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Tiresias: The Ancient Mediterranean Religions Source Database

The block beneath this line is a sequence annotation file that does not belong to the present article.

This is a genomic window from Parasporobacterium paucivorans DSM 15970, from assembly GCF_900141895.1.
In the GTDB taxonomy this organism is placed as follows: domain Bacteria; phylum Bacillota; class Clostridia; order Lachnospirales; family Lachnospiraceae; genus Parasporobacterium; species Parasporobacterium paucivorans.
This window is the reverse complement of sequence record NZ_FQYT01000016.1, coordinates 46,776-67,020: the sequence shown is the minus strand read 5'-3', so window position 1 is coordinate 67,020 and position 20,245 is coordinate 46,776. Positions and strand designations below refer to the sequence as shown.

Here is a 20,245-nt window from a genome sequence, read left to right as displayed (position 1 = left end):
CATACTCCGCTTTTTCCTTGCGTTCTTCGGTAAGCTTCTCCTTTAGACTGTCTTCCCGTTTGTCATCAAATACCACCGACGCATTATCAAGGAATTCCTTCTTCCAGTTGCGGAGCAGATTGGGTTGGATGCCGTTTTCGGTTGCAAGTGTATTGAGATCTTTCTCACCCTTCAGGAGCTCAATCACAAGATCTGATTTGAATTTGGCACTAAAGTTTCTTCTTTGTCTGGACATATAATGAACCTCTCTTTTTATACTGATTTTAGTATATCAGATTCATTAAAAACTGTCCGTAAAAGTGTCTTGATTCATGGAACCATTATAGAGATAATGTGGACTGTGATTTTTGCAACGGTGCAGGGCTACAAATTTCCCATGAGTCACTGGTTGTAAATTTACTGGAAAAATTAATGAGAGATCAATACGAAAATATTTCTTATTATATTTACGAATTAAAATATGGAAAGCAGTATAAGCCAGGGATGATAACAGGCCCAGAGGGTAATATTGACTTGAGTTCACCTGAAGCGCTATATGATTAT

1427
Augustine, Confessions, 5.14.24-5.14.25